Friday, June 27, 2008

Former FIFA president says World Cups were fixed

Joao Havelange, president of FIFA from 1974-1998 claims the 1966 and 1974 World Cups were fixed and produced the exact results his predecessor to the job, England's Sir Stanley Rous, wanted.

Havelange, who is Brazilian, claims that during both finals, the referees made decisions that allowed European nations to advance and help the host country win the cup (1966 England, 1974 West Germany).

In the 1966 semifinal between England and Argentina, a ref gave Argentina's captain Antonio Rattin a direct red for arguing. England won the match 1-0. In 1974 he points to missed calls that resulted in Pele getting injured and Brazil losing their chance to play Germany in the final.

There are been theories for years that some sort of fixing happened but there has never been an official as high ranking as Havelange to back them. So is this true or is this just the talk of a proud South American?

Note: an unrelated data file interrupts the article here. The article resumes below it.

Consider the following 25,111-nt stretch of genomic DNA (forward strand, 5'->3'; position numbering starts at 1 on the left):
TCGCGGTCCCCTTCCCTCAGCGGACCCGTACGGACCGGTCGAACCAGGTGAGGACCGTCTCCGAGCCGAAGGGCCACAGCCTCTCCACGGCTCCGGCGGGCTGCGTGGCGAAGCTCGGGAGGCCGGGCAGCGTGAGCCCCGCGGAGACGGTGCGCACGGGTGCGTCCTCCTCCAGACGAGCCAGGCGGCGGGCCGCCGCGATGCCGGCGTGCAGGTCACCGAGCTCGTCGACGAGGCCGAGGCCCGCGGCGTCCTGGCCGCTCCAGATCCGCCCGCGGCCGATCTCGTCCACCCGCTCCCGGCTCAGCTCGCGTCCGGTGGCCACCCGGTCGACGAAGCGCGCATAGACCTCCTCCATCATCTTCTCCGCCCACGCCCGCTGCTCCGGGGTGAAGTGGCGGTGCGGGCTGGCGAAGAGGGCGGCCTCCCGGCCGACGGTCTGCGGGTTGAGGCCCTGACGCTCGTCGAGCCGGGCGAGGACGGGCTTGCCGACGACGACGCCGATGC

As far as I can see, he doesn't offer any sort of proof other then the 'isn't it strange this happened' kind. The fact that calls seemed to go to the home country more often then not is no surprise. The additional fact that it was European refs that made a number of the calls against South American nations just adds fuel to the speculation, but without any proof, there really is nothing to this story.

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Anonymous Anonymous said...

I completely agree with the point you made in the last paragraph, especially when Havelange's memory seems to be playing tricks on him - it was 1966 when Pele was kicked out of the tournament (he didn't play in 74). If the West German victory was fixed, it was very cleverly done - losing to East Germany in the group stages and letting the Dutch score first in the final wouldn't have aroused anyone's suspicions.

5:34 PM  
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